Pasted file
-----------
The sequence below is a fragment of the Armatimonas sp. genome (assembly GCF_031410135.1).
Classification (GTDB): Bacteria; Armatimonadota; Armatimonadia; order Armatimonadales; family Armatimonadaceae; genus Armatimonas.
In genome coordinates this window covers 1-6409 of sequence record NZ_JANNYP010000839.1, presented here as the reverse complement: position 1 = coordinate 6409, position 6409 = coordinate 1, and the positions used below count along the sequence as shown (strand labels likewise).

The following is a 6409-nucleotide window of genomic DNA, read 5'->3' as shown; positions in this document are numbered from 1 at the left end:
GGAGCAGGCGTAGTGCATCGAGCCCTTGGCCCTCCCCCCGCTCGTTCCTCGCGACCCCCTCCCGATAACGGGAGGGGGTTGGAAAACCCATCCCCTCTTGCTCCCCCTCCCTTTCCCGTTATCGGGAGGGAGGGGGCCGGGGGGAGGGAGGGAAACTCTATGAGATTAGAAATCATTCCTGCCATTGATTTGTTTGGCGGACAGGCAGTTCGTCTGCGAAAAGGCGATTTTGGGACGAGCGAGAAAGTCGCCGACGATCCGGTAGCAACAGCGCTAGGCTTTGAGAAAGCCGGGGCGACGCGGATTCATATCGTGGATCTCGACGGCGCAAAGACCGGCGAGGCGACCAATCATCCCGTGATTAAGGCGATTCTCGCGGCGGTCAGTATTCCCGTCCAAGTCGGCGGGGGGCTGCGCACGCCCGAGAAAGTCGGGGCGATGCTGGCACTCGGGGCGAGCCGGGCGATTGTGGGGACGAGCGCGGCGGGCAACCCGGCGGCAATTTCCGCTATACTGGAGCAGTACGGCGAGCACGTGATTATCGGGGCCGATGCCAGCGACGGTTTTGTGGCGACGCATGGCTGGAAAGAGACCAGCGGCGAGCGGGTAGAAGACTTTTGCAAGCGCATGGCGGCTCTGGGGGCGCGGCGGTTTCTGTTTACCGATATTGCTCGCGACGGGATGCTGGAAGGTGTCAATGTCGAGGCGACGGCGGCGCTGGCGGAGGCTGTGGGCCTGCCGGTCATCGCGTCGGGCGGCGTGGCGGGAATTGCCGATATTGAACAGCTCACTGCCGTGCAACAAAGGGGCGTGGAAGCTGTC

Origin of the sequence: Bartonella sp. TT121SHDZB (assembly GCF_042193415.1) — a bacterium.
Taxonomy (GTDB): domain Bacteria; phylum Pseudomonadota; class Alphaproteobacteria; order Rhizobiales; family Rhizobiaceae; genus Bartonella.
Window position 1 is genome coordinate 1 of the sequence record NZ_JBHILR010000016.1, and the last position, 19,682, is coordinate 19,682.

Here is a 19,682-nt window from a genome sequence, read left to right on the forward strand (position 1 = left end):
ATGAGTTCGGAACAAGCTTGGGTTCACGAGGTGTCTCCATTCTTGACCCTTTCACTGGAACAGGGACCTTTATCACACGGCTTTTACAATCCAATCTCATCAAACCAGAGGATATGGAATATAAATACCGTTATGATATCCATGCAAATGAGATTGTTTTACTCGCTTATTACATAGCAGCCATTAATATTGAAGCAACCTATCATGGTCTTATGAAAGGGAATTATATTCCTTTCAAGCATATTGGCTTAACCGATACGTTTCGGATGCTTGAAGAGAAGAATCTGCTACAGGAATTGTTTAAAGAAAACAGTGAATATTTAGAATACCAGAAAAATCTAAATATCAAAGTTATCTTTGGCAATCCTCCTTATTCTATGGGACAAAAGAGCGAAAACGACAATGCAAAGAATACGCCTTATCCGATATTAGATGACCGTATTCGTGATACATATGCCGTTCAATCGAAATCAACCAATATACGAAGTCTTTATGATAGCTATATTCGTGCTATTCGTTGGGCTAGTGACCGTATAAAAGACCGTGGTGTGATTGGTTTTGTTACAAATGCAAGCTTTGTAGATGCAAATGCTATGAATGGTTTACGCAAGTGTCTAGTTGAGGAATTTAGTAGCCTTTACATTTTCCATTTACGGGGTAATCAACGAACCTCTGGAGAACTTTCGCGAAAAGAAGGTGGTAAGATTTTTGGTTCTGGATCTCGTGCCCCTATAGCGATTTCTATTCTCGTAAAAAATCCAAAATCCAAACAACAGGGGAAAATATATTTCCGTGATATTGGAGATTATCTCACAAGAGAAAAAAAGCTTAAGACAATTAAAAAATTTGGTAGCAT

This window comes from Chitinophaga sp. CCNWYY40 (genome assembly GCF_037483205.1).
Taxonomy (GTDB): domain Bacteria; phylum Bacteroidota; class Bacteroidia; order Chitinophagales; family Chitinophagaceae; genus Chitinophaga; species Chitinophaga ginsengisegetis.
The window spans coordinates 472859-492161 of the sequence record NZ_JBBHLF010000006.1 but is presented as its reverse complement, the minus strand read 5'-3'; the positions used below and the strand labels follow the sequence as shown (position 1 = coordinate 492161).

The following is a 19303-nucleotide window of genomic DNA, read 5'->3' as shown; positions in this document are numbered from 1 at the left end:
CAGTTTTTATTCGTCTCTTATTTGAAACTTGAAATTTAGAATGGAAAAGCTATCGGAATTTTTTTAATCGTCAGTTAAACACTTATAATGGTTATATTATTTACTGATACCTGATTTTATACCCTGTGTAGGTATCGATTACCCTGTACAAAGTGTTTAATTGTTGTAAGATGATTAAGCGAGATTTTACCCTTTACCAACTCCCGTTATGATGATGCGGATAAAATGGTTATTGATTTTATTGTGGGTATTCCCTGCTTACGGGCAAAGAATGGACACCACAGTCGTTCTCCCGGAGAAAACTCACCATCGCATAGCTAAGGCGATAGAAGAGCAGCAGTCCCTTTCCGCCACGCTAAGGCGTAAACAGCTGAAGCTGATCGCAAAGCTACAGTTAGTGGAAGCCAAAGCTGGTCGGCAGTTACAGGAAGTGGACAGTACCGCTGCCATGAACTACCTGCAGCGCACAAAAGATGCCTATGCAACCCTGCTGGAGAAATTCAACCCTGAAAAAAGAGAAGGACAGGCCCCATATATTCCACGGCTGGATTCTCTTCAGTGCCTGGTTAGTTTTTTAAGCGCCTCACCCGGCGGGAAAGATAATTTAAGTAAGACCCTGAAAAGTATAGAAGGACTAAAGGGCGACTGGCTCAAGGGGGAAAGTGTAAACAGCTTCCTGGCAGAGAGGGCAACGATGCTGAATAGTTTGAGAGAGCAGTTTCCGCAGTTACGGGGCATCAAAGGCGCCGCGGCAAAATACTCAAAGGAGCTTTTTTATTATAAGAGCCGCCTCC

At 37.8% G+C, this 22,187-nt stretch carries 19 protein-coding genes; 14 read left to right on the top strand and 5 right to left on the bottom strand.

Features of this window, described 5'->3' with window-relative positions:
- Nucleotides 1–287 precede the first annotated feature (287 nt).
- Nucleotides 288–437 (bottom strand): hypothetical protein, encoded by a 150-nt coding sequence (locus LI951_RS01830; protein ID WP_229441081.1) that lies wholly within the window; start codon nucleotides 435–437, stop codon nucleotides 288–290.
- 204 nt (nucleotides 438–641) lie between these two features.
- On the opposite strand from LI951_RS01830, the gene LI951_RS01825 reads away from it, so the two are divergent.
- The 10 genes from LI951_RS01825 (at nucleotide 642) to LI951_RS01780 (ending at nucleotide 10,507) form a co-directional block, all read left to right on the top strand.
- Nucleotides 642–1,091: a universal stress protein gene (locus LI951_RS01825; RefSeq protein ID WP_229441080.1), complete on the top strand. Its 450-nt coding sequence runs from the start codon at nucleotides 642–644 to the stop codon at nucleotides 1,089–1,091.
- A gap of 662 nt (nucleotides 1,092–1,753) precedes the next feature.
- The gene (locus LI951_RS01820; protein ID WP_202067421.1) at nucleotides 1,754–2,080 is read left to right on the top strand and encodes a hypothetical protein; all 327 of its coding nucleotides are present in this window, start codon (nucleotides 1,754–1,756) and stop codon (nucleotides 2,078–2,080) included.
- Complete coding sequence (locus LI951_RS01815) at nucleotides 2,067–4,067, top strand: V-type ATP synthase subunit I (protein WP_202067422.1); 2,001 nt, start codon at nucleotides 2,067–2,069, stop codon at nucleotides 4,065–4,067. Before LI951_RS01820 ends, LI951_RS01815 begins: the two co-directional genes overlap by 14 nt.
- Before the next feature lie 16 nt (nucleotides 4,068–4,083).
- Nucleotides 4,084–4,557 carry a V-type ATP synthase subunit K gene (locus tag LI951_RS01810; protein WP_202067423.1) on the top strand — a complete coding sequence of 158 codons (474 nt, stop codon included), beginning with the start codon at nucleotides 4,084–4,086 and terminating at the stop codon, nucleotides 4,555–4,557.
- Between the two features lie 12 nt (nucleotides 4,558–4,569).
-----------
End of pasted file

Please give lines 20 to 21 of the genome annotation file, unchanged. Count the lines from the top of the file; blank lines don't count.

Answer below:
- 204 nt (nucleotides 438–641) lie between these two features.
- On the opposite strand from LI951_RS01830, the gene LI951_RS01825 reads away from it, so the two are divergent.